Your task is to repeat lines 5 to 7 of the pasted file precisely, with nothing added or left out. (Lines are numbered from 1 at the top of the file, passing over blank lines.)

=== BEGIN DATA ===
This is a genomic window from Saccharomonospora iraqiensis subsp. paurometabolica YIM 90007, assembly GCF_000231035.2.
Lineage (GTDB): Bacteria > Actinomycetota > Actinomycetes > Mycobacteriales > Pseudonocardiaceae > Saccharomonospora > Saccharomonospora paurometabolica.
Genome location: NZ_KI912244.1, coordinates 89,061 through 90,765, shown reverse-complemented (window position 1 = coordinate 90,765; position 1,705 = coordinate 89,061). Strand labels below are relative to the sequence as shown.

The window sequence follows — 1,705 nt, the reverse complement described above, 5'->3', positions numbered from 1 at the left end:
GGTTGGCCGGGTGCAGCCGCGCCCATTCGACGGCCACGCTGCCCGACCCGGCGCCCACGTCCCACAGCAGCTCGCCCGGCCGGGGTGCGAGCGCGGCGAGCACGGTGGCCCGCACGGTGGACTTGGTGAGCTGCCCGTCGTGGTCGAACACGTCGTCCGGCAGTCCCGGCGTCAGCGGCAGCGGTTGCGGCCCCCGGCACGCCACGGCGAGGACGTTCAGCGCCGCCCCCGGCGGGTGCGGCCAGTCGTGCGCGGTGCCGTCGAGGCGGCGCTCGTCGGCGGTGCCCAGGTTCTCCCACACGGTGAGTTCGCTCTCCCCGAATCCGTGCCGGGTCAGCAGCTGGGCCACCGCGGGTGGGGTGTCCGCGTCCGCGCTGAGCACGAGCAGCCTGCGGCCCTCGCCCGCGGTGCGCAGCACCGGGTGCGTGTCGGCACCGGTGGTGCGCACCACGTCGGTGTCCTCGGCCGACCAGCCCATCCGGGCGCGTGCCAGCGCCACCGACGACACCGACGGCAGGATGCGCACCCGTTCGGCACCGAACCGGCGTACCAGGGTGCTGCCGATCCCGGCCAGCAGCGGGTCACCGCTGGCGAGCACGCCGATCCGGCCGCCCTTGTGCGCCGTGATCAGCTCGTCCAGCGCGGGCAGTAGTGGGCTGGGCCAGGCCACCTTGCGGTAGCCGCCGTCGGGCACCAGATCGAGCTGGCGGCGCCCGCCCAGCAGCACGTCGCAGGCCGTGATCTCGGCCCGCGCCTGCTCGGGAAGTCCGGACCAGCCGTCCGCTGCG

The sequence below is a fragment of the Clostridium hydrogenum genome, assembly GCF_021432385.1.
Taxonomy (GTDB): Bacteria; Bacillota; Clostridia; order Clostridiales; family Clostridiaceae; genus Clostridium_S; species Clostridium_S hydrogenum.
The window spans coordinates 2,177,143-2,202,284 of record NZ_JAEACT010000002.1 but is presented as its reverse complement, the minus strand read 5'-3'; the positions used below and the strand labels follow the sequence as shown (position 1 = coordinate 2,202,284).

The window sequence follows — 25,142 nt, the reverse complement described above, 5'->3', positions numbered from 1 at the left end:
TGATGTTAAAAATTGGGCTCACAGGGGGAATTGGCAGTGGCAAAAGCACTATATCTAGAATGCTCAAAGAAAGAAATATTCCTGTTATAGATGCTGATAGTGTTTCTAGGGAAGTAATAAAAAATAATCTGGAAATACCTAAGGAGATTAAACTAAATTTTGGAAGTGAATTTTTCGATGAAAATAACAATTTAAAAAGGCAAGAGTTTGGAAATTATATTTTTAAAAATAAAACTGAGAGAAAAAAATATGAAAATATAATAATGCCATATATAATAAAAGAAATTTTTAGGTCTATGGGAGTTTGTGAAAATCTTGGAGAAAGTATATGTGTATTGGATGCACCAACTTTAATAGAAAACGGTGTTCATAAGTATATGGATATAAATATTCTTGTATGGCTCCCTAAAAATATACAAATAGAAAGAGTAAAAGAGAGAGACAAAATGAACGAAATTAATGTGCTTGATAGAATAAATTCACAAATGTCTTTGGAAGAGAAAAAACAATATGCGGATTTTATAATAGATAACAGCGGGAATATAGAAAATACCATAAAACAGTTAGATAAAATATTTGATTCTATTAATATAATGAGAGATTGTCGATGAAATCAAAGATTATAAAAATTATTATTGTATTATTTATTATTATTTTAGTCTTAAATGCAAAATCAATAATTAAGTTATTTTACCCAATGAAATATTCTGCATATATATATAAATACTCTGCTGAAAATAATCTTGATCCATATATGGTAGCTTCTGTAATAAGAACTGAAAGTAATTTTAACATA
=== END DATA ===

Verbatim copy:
GGTTGGCCGGGTGCAGCCGCGCCCATTCGACGGCCACGCTGCCCGACCCGGCGCCCACGTCCCACAGCAGCTCGCCCGGCCGGGGTGCGAGCGCGGCGAGCACGGTGGCCCGCACGGTGGACTTGGTGAGCTGCCCGTCGTGGTCGAACACGTCGTCCGGCAGTCCCGGCGTCAGCGGCAGCGGTTGCGGCCCCCGGCACGCCACGGCGAGGACGTTCAGCGCCGCCCCCGGCGGGTGCGGCCAGTCGTGCGCGGTGCCGTCGAGGCGGCGCTCGTCGGCGGTGCCCAGGTTCTCCCACACGGTGAGTTCGCTCTCCCCGAATCCGTGCCGGGTCAGCAGCTGGGCCACCGCGGGTGGGGTGTCCGCGTCCGCGCTGAGCACGAGCAGCCTGCGGCCCTCGCCCGCGGTGCGCAGCACCGGGTGCGTGTCGGCACCGGTGGTGCGCACCACGTCGGTGTCCTCGGCCGACCAGCCCATCCGGGCGCGTGCCAGCGCCACCGACGACACCGACGGCAGGATGCGCACCCGTTCGGCACCGAACCGGCGTACCAGGGTGCTGCCGATCCCGGCCAGCAGCGGGTCACCGCTGGCGAGCACGCCGATCCGGCCGCCCTTGTGCGCCGTGATCAGCTCGTCCAGCGCGGGCAGTAGTGGGCTGGGCCAGGCCACCTTGCGGTAGCCGCCGTCGGGCACCAGATCGAGCTGGCGGCGCCCGCCCAGCAGCACGTCGCAGGCCGTGATCTCGGCCCGCGCCTGCTCGGGAAGTCCGGACCAGCCGTCCGCTGCG

The sequence below is a fragment of the Clostridium hydrogenum genome, assembly GCF_021432385.1.
Taxonomy (GTDB): Bacteria; Bacillota; Clostridia; order Clostridiales; family Clostridiaceae; genus Clostridium_S; species Clostridium_S hydrogenum.